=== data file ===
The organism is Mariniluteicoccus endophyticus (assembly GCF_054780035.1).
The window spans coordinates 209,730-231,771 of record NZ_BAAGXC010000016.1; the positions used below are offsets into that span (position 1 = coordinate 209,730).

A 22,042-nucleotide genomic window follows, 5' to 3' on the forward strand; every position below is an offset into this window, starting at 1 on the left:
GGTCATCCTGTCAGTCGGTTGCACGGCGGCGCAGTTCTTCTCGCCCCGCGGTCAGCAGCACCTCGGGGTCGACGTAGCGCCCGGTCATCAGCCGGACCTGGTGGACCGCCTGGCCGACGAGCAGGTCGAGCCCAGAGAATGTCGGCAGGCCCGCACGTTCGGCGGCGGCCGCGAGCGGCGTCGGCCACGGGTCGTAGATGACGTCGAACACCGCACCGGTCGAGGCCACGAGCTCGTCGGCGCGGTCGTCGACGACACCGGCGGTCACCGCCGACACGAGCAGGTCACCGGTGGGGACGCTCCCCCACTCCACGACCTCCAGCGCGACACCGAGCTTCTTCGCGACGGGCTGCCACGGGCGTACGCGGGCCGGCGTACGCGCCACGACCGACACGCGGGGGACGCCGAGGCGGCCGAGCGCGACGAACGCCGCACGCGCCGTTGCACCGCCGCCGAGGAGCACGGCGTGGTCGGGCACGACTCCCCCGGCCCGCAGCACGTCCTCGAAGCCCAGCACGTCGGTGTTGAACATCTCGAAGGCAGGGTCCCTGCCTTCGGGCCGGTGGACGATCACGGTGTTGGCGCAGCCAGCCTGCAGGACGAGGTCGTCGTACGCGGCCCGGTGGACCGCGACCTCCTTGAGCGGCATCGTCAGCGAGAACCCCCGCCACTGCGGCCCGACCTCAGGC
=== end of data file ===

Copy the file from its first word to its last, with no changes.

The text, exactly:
The organism is Mariniluteicoccus endophyticus (assembly GCF_054780035.1).
The window spans coordinates 209,730-231,771 of record NZ_BAAGXC010000016.1; the positions used below are offsets into that span (position 1 = coordinate 209,730).

A 22,042-nucleotide genomic window follows, 5' to 3' on the forward strand; every position below is an offset into this window, starting at 1 on the left:
GGTCATCCTGTCAGTCGGTTGCACGGCGGCGCAGTTCTTCTCGCCCCGCGGTCAGCAGCACCTCGGGGTCGACGTAGCGCCCGGTCATCAGCCGGACCTGGTGGACCGCCTGGCCGACGAGCAGGTCGAGCCCAGAGAATGTCGGCAGGCCCGCACGTTCGGCGGCGGCCGCGAGCGGCGTCGGCCACGGGTCGTAGATGACGTCGAACACCGCACCGGTCGAGGCCACGAGCTCGTCGGCGCGGTCGTCGACGACACCGGCGGTCACCGCCGACACGAGCAGGTCACCGGTGGGGACGCTCCCCCACTCCACGACCTCCAGCGCGACACCGAGCTTCTTCGCGACGGGCTGCCACGGGCGTACGCGGGCCGGCGTACGCGCCACGACCGACACGCGGGGGACGCCGAGGCGGCCGAGCGCGACGAACGCCGCACGCGCCGTTGCACCGCCGCCGAGGAGCACGGCGTGGTCGGGCACGACTCCCCCGGCCCGCAGCACGTCCTCGAAGCCCAGCACGTCGGTGTTGAACATCTCGAAGGCAGGGTCCCTGCCTTCGGGCCGGTGGACGATCACGGTGTTGGCGCAGCCAGCCTGCAGGACGAGGTCGTCGTACGCGGCCCGGTGGACCGCGACCTCCTTGAGCGGCATCGTCAGCGAGAACCCCCGCCACTGCGGCCCGACCTCAGGC